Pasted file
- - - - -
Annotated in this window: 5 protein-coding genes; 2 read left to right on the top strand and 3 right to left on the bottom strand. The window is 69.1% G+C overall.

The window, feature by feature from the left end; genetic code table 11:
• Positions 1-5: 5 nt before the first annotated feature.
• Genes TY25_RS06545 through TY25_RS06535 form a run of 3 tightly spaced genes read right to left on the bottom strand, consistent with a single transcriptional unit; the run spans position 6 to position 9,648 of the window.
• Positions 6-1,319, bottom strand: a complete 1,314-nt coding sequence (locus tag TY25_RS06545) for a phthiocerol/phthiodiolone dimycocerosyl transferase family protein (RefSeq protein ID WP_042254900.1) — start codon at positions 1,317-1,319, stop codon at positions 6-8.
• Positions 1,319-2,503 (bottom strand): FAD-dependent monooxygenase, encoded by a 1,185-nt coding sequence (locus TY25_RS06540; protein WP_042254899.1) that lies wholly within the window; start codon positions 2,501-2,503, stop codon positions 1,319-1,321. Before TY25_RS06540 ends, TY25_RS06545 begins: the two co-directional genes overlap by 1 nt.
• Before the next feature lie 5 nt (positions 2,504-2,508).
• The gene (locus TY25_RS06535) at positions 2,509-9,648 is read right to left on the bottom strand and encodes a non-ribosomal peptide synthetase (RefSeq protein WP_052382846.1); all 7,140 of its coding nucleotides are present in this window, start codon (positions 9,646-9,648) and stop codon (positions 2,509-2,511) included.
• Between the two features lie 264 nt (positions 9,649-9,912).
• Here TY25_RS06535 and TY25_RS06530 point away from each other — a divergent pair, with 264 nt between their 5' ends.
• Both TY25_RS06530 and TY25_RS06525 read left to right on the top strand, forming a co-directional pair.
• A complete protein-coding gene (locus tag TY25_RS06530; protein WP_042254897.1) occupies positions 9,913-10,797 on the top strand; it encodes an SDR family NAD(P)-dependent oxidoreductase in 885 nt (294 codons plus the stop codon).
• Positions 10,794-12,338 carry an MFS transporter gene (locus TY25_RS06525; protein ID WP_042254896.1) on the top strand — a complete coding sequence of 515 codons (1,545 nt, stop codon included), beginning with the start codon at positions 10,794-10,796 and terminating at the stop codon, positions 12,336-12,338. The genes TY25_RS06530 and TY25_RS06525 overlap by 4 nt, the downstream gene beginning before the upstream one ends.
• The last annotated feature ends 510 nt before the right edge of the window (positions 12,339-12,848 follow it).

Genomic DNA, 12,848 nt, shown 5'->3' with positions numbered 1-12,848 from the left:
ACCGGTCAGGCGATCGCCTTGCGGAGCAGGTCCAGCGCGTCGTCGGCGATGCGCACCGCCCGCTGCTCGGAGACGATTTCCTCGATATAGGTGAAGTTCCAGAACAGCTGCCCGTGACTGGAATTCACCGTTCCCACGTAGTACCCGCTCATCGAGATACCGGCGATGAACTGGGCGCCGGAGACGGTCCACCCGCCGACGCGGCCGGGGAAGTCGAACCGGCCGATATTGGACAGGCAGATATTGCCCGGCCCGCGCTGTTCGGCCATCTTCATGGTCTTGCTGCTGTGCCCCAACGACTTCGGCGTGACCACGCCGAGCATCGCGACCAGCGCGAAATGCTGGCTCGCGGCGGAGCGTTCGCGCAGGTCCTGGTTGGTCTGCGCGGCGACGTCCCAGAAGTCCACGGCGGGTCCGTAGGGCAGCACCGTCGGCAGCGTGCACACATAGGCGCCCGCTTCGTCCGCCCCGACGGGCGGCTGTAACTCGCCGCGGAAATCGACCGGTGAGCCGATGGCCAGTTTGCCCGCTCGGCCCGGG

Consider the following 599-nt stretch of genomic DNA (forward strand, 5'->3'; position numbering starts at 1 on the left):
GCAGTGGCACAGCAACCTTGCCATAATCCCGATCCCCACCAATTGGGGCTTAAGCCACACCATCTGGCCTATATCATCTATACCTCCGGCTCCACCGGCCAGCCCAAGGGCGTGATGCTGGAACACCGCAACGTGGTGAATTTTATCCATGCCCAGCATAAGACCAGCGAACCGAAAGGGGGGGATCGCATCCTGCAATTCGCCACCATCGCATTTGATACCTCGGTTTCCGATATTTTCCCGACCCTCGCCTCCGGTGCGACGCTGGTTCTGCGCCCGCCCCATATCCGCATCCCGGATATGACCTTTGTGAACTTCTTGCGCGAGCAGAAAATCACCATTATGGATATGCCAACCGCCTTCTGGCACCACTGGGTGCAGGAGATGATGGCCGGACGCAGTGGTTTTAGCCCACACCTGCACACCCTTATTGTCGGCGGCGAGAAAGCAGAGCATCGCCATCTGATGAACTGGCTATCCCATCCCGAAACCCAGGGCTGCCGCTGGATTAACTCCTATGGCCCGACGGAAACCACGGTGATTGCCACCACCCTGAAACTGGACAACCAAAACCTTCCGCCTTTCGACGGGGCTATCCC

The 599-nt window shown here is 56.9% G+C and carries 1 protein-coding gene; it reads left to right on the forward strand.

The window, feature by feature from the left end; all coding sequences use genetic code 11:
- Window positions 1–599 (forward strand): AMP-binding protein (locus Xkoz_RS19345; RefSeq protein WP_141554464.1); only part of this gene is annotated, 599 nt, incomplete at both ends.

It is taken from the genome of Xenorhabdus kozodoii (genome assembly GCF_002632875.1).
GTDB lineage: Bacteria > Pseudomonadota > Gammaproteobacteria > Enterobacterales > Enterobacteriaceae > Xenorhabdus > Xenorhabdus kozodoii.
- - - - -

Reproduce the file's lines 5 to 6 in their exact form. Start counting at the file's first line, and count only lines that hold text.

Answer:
• Positions 6-1,319, bottom strand: a complete 1,314-nt coding sequence (locus tag TY25_RS06545) for a phthiocerol/phthiodiolone dimycocerosyl transferase family protein (RefSeq protein ID WP_042254900.1) — start codon at positions 1,317-1,319, stop codon at positions 6-8.
• Positions 1,319-2,503 (bottom strand): FAD-dependent monooxygenase, encoded by a 1,185-nt coding sequence (locus TY25_RS06540; protein WP_042254899.1) that lies wholly within the window; start codon positions 2,501-2,503, stop codon positions 1,319-1,321. Before TY25_RS06540 ends, TY25_RS06545 begins: the two co-directional genes overlap by 1 nt.